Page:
By: Meghan Ventura, Allison Bates, Justin Wheelock
No matter how well-planned (or not well-planned) E3 conferences may be, there are always at least a few moments that make the public go what the funnk? Here’s a round-up of each conference’s biggest WTF moments.
Though a Nintendo E3 press conference is bound to be full of WTF moments simply by its nature, whether they be announcements such as the now nowhere to be seen Vitality Sensor or games like Wii Music becoming the spotlight of an entire address, this year seemed to be especially ripe for the company’s plan to unleash mass confusion.
Their first strike at sanity came in the form of the famed game designer Shigeru Miyamoto’s attempt to demonstrate the new Zelda title, Skyward Sword. Since the game has a heavy focus on motion controls, it was only natural that Miyamoto take up a Wiimote and slash his way through Link’s home forest. As the large audience watched him play the game, however, it became clear that not all was going as planned. Though Miyamoto blamed his clumsy performance on interference from wireless devices, it appeared to be more the case that he just wasn’t that good at his own game. No matter which case was true, however, it made for an entertaining and memorable display.
As fun as it was to watch Miyamoto try to play a Legend of Zelda game, however, Nintendo saved the strangest moment of their press conference for last. With the 3DS being their biggest announcement, it seemed to make a lot of sense that they’d save it for their grand finale, and when it was announced that all of the journalists at the press conference would get to actually play the 3DS, it looked even more logical that they’d kept it for the conference’s end. When rows upon rows of models strutted out from behind the stage with a 3DS attached to each of their waists, however, logic appeared to be the least of Nintendo’s concerns. Though a human being is probably a more effective anti-theft attachment than an ink tag, it’s easy to imagine the bruises, both physical and mental, left on the models after they were yanked around by scoop-hungry gaming journalists. Still, if Nintendo’s goal was to create a memorable scene, making the booth babes demo booths in and of themselves certainly did the trick.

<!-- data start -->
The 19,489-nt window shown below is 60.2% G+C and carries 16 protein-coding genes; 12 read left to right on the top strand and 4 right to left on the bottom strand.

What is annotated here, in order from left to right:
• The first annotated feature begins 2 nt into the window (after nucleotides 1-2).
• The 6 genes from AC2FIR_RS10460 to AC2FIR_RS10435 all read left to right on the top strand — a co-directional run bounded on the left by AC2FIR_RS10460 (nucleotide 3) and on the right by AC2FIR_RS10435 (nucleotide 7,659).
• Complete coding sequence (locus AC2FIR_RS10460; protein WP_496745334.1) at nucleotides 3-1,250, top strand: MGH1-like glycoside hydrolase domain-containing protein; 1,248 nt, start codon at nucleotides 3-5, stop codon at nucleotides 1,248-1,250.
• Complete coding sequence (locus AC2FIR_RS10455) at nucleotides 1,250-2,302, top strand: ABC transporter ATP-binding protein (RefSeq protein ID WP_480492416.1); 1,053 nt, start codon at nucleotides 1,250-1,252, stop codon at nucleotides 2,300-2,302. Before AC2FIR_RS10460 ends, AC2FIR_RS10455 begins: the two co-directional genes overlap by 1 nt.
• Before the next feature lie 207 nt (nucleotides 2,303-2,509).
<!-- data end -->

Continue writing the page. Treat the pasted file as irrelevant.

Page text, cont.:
At the end of the press conference Microsoft unveiled the new model of the Xbox 360 as well as news that the product would be shipping to stores that day. To make the day even better they pulled an Oprah giving each audience member their own Xbox 360 slim. All of this happened before any of the My Gamer staff could attend E3, making this truly a WTF moment.
After all the announcements giving Project Natal and new name and showing off 15 launch titles Microsoft forgot the one important part, the price tag. Let the internet retailer pricing bonanza begin.
The audience found something to clap about every five minutes—whether it was Move pricing, a paid PSN subscription service, or game demoes. Using Move as a golf club for the Tiger Woods PGA Tour demo and drinking a shape-shifting potion in the Sorcery demo was met with a suspiciously high amount of applause . I can’t think of any games journalists who would clap for that. I can’t even think of any gamers who would clap for that. The whole thing seems as silly as clapping for Alaska. I smell plants.
The big news for the PSP was another God of War game and a new publicity campaign. A new publicity campaign. Sure, it’s probably a good way to introduce it (and the PSP certainly needs some kind of boost after the failure of the PSP Go), but the weak PSP presentation made it seem like it was a dead system. Which it’s not, and it shouldn’t be.
Sleeper WTFs (one’s that snuck up on me after the show, and are admittedly a bit nitpicky)